Michigan’s lack of communication on the sideline led to the mishandling of a head injury to quarterback Shane Morris on Saturday. As it turns out, Morris did suffer a concussion to go with a high ankle sprain. Michigan athletics director Dave Brandon says he has been thoroughly reviewing the situation the past few days and admits to a “serious lack of communication that led to confusion on the sideline.”
“Unfortunately, this confusion created a circumstance that was not in the best interest of one of our student-athletes,” Brandon said in the Michigan statement released overnight. “I sincerely apologize for the mistakes that were made. We have to learn from this situation, and moving forward, we will make important changes so we can fully live up to our shared goal of putting student-athlete safety first.”
Morris was on the receiving end of a big hit from Minnesota defensive end Theiren Cockran. The hit appeared to leave Morris wobbly, but the quarterback appeared to wave off trainers for assistance and remained on the field. During his Monday press conference, Michigan head coach Brady Hoke suggested that “tells you something” about the competitive nature of the player. Hoke said he did not see the hit and believed Morris was playing through pain in his ankle, which was injured earlier in the game. He was cleared to play through the ankle injury by medical staff at the time. The statement from Michigan released overnight states nobody on the Michigan sideline saw the hit to Morris, which led to the lack of response for care for possible head trauma.
“We now understand that, despite having the right people on the sidelines assessing our student-athletes’ well being, the systems we had in place were inadequate to handle this unique and complex situation properly,” Brandon said. “From the field level and without the benefit of replays, medical and coaching staffs did not see the hit. Because they did not see the hit, the athletic training staff believed Shane stumbled because of his ankle injury.”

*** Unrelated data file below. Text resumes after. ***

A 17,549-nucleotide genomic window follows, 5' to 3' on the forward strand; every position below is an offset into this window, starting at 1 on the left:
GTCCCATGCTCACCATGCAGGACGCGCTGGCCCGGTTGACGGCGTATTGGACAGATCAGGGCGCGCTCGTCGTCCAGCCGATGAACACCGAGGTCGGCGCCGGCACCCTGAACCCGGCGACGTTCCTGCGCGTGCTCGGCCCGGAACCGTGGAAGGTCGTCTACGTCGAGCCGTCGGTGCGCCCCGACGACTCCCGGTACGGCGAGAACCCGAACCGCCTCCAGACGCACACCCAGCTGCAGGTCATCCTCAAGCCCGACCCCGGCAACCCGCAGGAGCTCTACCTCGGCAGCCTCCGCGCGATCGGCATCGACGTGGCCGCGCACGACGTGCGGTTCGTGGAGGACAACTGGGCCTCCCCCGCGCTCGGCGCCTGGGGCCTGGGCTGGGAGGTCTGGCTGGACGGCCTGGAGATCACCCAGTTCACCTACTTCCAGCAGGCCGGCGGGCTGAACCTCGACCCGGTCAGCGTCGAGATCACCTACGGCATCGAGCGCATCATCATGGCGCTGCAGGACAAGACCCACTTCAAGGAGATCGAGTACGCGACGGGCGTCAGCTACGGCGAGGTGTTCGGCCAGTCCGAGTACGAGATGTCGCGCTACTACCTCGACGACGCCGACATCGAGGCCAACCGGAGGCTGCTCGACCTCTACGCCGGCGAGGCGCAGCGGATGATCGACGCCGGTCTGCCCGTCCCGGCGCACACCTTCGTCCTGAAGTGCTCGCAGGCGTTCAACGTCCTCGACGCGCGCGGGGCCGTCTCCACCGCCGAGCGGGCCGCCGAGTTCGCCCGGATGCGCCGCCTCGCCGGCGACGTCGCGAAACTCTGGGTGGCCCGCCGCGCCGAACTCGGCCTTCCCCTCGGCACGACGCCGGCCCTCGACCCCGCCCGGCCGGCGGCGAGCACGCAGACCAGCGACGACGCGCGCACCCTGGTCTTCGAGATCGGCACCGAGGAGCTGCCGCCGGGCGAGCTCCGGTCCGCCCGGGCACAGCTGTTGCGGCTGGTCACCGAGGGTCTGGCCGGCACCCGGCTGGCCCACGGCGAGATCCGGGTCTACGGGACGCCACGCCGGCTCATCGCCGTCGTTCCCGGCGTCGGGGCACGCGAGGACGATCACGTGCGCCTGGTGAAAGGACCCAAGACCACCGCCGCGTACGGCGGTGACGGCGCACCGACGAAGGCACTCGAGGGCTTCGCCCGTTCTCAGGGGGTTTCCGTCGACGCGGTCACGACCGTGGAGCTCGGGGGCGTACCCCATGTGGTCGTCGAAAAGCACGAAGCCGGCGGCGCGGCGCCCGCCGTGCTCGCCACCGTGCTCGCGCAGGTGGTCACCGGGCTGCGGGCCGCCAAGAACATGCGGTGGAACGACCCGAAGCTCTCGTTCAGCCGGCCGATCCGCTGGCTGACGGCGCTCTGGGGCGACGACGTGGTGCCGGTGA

Brandon said a team neurologist did not see the hit on Morris but did not notice the stumbling on the field. He determined Morris needed to be evaluated but because he did not see the hit he was unaware of the severity of the possible injury. Because he did not see the hit, the medical trainer cleared Morris to return to the field after just one play, which is what led to the whole mess blowing up in Michigan’s face the past few days.
Michigan’s statement does have some clarity and does explain how something like this could happen. If legit, it also raises some more questions. How did Brady Hoke not become aware of any of this internal reviewing when he went out for his Monday press conference? During his press conference on Monday Hoke said if not for the high ankle injury, Morris would have practiced with the team Sunday night. According to the Michigan statement, Morris was diagnosed with a mild concussion on Sunday. Did Hoke know that? If not, then why not? Hoke is still responsible for the actions of the football staff, including to a certain degree the medical staff. This does not clear Hoke entirely from guilt, but if we are to take this Michigan statement as the full and accurate explanation for what unfolded, Michigan left Hoke out to dry.
You can read the full statement from Brandon on Michigan’s website.